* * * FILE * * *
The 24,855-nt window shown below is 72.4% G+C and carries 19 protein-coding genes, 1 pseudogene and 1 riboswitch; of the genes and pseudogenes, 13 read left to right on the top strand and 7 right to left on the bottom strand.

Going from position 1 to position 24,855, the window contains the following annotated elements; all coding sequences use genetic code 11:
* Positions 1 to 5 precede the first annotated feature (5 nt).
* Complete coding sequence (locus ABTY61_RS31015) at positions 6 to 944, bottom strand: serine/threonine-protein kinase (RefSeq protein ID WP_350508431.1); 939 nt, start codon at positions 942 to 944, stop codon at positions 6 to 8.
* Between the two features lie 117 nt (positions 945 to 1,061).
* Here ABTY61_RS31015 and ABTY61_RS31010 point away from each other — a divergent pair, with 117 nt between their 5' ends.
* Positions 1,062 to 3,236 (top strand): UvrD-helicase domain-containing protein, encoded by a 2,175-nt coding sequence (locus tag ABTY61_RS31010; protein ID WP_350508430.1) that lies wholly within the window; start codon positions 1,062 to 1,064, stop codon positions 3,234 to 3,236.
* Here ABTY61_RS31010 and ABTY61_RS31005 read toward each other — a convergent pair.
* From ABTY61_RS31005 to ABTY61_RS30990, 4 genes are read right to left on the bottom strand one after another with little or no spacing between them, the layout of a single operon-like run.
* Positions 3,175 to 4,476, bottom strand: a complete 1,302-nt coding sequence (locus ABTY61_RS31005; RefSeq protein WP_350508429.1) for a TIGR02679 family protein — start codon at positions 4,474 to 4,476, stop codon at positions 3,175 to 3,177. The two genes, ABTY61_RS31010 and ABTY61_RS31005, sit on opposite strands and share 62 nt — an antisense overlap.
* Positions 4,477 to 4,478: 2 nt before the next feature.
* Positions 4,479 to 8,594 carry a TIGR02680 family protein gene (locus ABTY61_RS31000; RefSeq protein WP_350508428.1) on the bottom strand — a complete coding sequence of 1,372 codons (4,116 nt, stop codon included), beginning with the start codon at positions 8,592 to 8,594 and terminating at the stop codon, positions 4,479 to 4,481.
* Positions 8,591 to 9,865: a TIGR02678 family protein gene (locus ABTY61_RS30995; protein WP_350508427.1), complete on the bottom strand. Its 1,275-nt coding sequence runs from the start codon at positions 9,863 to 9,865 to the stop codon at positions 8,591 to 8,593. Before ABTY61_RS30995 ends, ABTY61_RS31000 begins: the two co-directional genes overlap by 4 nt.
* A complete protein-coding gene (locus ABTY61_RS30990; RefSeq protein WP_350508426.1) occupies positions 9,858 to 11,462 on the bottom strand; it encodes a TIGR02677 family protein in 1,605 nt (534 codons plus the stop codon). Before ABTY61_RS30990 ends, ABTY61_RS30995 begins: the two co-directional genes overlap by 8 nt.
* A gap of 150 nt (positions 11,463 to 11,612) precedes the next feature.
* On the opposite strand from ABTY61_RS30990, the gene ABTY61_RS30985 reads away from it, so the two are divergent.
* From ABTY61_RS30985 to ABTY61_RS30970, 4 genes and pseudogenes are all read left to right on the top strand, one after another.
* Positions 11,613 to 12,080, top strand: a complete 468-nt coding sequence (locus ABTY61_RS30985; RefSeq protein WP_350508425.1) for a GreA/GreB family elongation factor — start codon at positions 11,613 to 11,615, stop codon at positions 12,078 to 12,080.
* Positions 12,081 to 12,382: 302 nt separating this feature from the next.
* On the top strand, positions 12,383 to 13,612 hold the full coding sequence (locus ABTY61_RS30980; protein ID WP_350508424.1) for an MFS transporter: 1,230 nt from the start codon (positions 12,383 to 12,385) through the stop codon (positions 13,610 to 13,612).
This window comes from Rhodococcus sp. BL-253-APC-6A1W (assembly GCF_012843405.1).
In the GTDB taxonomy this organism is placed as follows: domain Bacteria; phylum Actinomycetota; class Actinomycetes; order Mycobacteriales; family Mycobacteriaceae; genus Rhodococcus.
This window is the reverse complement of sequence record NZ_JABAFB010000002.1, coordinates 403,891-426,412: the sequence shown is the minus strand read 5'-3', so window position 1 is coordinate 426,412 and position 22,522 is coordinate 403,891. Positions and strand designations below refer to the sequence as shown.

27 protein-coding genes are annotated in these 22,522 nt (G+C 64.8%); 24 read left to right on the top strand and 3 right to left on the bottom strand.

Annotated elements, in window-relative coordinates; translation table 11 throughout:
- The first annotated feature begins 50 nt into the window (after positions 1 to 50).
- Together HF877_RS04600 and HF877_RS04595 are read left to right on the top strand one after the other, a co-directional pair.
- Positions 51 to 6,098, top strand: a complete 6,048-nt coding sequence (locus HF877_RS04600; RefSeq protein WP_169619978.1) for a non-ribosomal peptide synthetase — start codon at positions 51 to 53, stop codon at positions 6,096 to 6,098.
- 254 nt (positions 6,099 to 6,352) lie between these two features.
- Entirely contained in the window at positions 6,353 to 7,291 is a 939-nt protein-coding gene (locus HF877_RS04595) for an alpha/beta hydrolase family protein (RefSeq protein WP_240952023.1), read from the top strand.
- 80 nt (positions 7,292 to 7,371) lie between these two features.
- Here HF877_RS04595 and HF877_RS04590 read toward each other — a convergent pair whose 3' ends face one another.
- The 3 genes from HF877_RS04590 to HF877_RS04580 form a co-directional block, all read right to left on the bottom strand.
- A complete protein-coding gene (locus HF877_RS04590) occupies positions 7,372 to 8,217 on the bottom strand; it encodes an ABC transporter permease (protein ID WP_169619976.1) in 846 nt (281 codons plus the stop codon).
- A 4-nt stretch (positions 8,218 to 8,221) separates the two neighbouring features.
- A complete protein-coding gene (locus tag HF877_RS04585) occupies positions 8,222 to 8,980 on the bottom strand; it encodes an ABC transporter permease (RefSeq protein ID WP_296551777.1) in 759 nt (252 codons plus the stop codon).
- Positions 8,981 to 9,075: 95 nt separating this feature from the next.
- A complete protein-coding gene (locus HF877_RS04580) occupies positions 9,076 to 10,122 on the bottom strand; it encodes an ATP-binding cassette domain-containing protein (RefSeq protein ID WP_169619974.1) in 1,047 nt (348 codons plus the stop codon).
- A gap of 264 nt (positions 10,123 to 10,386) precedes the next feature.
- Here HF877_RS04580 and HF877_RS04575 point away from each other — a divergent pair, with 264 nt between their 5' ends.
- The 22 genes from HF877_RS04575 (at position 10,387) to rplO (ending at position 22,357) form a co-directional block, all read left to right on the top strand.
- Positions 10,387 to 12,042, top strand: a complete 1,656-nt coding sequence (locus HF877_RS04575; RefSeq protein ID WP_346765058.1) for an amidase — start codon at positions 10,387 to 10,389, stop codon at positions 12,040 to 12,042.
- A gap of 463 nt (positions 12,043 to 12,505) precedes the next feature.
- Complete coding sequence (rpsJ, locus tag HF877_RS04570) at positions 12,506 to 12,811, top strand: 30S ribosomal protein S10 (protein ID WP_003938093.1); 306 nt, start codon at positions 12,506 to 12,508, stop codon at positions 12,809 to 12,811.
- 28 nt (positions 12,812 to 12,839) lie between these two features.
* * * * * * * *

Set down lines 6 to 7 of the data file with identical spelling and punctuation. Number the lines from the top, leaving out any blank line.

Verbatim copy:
* Here ABTY61_RS31015 and ABTY61_RS31010 point away from each other — a divergent pair, with 117 nt between their 5' ends.
* Positions 1,062 to 3,236 (top strand): UvrD-helicase domain-containing protein, encoded by a 2,175-nt coding sequence (locus tag ABTY61_RS31010; protein ID WP_350508430.1) that lies wholly within the window; start codon positions 1,062 to 1,064, stop codon positions 3,234 to 3,236.